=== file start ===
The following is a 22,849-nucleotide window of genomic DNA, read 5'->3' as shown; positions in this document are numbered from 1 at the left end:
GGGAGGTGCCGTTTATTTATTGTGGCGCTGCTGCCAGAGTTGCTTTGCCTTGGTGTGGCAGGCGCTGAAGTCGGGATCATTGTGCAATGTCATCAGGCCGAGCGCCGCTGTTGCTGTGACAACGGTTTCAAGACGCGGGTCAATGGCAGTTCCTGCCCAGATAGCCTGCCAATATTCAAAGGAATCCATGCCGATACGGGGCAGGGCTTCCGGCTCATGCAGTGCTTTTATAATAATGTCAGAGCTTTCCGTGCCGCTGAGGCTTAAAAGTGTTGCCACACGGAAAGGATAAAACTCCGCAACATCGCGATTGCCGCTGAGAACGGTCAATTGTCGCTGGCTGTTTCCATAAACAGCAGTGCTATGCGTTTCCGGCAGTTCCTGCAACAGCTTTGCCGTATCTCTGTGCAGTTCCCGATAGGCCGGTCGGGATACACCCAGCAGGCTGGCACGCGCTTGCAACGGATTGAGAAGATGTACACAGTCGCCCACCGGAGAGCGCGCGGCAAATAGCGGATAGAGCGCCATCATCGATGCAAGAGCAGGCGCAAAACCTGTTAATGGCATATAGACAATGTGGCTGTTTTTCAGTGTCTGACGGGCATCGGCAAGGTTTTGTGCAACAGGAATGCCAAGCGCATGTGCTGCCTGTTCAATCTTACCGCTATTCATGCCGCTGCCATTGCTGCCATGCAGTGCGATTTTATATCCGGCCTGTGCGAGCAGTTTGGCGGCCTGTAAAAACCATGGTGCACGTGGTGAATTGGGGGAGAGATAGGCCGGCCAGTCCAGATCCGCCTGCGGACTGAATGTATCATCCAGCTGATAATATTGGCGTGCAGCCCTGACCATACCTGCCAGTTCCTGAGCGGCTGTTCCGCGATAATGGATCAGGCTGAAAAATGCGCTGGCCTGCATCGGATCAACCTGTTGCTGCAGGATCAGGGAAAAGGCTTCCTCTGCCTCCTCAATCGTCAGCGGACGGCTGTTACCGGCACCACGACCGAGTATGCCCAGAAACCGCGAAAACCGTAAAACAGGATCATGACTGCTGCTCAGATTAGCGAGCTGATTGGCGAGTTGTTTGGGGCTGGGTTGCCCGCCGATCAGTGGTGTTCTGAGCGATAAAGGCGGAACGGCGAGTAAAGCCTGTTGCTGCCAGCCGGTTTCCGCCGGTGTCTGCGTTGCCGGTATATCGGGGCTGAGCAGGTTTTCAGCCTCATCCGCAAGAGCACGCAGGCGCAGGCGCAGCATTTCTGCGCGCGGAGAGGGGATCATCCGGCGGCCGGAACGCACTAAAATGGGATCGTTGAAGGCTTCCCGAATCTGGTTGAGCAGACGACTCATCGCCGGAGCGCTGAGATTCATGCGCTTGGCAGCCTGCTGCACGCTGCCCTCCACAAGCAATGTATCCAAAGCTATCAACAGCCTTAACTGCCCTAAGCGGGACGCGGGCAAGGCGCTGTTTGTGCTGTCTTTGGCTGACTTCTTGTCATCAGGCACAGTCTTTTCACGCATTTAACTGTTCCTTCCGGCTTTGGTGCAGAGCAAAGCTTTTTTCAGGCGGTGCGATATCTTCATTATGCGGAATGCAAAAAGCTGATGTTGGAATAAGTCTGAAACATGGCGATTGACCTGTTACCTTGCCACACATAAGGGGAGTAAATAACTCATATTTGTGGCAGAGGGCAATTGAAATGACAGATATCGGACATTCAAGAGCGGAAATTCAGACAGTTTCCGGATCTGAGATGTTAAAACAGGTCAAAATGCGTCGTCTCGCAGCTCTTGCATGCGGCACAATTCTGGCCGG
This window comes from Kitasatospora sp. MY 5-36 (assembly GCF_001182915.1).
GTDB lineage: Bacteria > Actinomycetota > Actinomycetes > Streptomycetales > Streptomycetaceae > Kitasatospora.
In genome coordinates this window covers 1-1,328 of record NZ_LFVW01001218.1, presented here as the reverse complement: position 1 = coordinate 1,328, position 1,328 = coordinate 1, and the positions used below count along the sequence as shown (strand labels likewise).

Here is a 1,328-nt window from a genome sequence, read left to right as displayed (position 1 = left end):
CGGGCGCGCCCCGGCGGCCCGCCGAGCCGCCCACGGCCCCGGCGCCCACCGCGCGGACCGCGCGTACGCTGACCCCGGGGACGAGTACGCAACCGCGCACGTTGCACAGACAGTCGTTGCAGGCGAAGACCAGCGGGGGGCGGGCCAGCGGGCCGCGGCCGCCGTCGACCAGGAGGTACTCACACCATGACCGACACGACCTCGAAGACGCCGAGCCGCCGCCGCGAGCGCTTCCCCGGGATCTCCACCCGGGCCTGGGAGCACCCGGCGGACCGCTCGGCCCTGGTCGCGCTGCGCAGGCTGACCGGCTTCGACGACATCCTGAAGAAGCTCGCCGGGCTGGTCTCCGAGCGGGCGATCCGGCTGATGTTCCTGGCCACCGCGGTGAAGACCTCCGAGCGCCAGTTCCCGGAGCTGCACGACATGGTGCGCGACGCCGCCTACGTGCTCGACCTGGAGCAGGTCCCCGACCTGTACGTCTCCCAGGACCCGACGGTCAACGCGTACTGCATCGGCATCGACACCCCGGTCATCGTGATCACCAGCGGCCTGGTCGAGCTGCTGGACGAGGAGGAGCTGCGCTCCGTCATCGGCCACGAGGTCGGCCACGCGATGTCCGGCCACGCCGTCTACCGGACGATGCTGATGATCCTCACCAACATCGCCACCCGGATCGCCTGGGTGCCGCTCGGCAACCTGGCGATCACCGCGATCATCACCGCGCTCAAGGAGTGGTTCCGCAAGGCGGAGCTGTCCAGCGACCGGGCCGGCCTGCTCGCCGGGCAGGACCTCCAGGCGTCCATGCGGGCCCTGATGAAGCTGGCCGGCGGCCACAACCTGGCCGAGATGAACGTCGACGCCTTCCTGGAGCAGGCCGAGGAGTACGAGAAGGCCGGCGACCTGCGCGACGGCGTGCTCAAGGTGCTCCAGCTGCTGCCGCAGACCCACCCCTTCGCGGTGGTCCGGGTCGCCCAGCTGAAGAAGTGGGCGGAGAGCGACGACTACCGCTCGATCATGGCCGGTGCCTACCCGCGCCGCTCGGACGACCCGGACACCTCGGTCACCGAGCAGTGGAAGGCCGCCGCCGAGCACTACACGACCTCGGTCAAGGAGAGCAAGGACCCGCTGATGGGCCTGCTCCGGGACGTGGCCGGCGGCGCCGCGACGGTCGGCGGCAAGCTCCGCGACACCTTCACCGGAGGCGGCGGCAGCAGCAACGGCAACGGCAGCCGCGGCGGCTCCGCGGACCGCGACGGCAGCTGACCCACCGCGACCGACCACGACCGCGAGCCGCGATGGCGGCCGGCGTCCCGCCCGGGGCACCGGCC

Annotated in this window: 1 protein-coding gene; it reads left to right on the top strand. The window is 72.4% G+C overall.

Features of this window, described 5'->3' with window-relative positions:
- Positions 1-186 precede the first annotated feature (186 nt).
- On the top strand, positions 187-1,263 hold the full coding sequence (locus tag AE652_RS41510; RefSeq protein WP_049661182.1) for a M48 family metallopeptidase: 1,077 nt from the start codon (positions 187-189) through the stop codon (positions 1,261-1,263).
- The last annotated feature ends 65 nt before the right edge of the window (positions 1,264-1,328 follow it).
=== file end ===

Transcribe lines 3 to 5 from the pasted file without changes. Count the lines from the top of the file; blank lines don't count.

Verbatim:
This window comes from Kitasatospora sp. MY 5-36 (assembly GCF_001182915.1).
GTDB lineage: Bacteria > Actinomycetota > Actinomycetes > Streptomycetales > Streptomycetaceae > Kitasatospora.
In genome coordinates this window covers 1-1,328 of record NZ_LFVW01001218.1, presented here as the reverse complement: position 1 = coordinate 1,328, position 1,328 = coordinate 1, and the positions used below count along the sequence as shown (strand labels likewise).